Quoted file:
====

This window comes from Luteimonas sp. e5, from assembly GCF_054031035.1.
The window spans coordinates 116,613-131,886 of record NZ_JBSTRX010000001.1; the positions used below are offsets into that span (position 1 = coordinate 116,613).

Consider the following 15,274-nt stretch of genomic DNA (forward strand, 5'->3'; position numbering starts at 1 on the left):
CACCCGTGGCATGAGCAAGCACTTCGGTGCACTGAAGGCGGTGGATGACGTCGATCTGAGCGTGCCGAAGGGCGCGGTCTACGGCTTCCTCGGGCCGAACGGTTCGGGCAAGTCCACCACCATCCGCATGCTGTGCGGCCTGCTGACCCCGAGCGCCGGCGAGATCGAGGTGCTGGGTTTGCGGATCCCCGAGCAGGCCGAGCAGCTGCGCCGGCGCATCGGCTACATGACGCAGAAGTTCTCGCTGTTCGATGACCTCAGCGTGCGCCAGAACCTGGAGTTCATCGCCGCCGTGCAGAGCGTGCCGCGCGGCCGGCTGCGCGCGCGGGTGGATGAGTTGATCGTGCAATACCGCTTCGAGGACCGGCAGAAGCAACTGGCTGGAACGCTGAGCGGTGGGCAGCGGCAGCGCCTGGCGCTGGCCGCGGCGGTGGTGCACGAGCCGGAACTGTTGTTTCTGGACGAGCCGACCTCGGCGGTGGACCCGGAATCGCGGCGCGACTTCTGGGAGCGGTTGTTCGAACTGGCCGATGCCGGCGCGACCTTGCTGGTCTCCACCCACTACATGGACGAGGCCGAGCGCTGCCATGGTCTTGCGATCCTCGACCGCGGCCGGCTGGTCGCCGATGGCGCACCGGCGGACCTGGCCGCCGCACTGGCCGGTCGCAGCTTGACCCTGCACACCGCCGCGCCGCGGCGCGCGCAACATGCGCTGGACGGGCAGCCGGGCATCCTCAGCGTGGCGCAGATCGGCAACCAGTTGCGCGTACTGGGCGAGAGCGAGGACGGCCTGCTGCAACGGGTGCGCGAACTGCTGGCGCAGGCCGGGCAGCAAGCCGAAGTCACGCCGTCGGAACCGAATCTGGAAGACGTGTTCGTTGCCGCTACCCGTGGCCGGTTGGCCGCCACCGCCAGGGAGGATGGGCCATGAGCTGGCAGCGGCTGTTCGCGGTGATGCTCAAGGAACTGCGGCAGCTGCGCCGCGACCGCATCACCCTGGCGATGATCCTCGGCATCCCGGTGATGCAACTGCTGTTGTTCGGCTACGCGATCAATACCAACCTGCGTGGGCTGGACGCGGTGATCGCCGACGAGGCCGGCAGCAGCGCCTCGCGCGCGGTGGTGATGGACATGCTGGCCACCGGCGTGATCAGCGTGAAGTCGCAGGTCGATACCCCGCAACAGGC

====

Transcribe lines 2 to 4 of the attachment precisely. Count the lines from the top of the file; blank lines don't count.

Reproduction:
The window spans coordinates 116,613-131,886 of record NZ_JBSTRX010000001.1; the positions used below are offsets into that span (position 1 = coordinate 116,613).

Consider the following 15,274-nt stretch of genomic DNA (forward strand, 5'->3'; position numbering starts at 1 on the left):
CACCCGTGGCATGAGCAAGCACTTCGGTGCACTGAAGGCGGTGGATGACGTCGATCTGAGCGTGCCGAAGGGCGCGGTCTACGGCTTCCTCGGGCCGAACGGTTCGGGCAAGTCCACCACCATCCGCATGCTGTGCGGCCTGCTGACCCCGAGCGCCGGCGAGATCGAGGTGCTGGGTTTGCGGATCCCCGAGCAGGCCGAGCAGCTGCGCCGGCGCATCGGCTACATGACGCAGAAGTTCTCGCTGTTCGATGACCTCAGCGTGCGCCAGAACCTGGAGTTCATCGCCGCCGTGCAGAGCGTGCCGCGCGGCCGGCTGCGCGCGCGGGTGGATGAGTTGATCGTGCAATACCGCTTCGAGGACCGGCAGAAGCAACTGGCTGGAACGCTGAGCGGTGGGCAGCGGCAGCGCCTGGCGCTGGCCGCGGCGGTGGTGCACGAGCCGGAACTGTTGTTTCTGGACGAGCCGACCTCGGCGGTGGACCCGGAATCGCGGCGCGACTTCTGGGAGCGGTTGTTCGAACTGGCCGATGCCGGCGCGACCTTGCTGGTCTCCACCCACTACATGGACGAGGCCGAGCGCTGCCATGGTCTTGCGATCCTCGACCGCGGCCGGCTGGTCGCCGATGGCGCACCGGCGGACCTGGCCGCCGCACTGGCCGGTCGCAGCTTGACCCTGCACACCGCCGCGCCGCGGCGCGCGCAACATGCGCTGGACGGGCAGCCGGGCATCCTCAGCGTGGCGCAGATCGGCAACCAGTTGCGCGTACTGGGCGAGAGCGAGGACGGCCTGCTGCAACGGGTGCGCGAACTGCTGGCGCAGGCCGGGCAGCAAGCCGAAGTCACGCCGTCGGAACCGAATCTGGAAGACGTGTTCGTTGCCGCTACCCGTGGCCGGTTGGCCGCCACCGCCAGGGAGGATGGGCCATGAGCTGGCAGCGGCTGTTCGCGGTGATGCTCAAGGAACTGCGGCAGCTGCGCCGCGACCGCATCACCCTGGCGATGATCCTCGGCATCCCGGTGATGCAACTGCTGTTGTTCGGCTACGCGATCAATACCAACCTGCGTGGGCTGGACGCGGTGATCGCCGACGAGGCCGGCAGCAGCGCCTCGCGCGCGGTGGTGATGGACATGCTGGCCACCGGCGTGATCAGCGTGAAGTCGCAGGTCGATACCCCGCAACAGGC